Educators debate impact of ruling on affirmative action

“Nowhere in the Constitution or the Declaration of Independence does the word ‘diversity’ appear,” a group of Texas faculty members state in a brief supporting the plaintiff, 22-year-old Abigail Fisher. “There is no constitutional basis for the courts, let alone a state university, to engage in such a radical restructuring of America, allocating education, jobs and contracts based on race.”

Lawyers representing higher education groups and universities worried Wednesday that the Supreme Court may be headed toward a reversal on affirmative action.

Charles Sims, who filed a brief supporting the University of Texas’ use of racial preferences on behalf of 36 small liberal arts colleges, said Chief Justice John Roberts and Justice Samuel Alito — the two Republican nominees not on the court when the last affirmative action case was decided — seemed to reject using race in admissions decisions.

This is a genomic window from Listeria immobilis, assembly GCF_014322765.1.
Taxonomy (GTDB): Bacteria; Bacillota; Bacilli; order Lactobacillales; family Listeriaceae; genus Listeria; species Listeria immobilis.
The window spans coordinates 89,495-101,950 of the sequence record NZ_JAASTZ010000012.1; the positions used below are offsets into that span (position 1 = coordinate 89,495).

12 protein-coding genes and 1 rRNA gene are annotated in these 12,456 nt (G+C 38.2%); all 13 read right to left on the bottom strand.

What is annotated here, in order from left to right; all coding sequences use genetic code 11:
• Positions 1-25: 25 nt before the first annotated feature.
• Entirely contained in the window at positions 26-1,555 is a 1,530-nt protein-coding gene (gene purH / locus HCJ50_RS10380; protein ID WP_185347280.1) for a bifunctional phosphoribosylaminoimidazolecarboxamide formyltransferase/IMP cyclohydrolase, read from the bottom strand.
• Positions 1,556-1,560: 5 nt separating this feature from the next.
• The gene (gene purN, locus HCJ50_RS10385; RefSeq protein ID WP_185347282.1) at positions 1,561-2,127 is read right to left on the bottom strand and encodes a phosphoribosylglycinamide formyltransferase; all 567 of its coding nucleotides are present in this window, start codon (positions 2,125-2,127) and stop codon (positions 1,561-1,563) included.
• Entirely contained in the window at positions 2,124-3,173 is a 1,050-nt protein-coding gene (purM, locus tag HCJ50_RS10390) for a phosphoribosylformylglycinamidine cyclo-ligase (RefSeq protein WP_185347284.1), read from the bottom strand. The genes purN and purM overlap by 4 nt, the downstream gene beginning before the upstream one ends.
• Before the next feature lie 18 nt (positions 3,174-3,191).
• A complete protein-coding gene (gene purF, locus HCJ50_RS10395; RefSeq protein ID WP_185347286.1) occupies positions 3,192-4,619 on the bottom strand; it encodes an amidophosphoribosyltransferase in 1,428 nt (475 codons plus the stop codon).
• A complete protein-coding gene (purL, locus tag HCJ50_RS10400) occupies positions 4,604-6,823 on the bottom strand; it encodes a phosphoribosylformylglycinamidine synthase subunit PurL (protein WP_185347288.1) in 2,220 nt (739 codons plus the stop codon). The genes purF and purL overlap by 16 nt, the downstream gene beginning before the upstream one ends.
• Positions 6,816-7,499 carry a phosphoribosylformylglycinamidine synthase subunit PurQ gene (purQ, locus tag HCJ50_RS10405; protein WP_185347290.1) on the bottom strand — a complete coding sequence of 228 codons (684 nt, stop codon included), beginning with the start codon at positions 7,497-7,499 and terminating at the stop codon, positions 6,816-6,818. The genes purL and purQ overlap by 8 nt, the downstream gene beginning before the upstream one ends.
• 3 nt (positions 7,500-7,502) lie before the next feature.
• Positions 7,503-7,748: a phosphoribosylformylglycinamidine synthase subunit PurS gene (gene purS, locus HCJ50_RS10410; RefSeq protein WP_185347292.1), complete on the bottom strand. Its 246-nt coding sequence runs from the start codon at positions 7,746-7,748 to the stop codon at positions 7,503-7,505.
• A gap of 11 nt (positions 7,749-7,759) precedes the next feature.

“The hostility they exhibited toward the efforts of Texas to deal with a very complex problem is disheartening,” Sims said.

Others were less despondent but concerned nonetheless with the upheaval that could follow a decision in the spring to toss out racial preferences.

Ada Meloy, general counsel for the American Council on Education, said college and university officials hope they won’t have to revisit their admissions policies so soon after the court’s 2003 ruling involving the University of Michigan. That decision allows race to be considered as one of many factors in admission.

Some educators argued against racial preferences to protect the rights of those who they say are victims of discrimination when universities ignore their superior qualifications.


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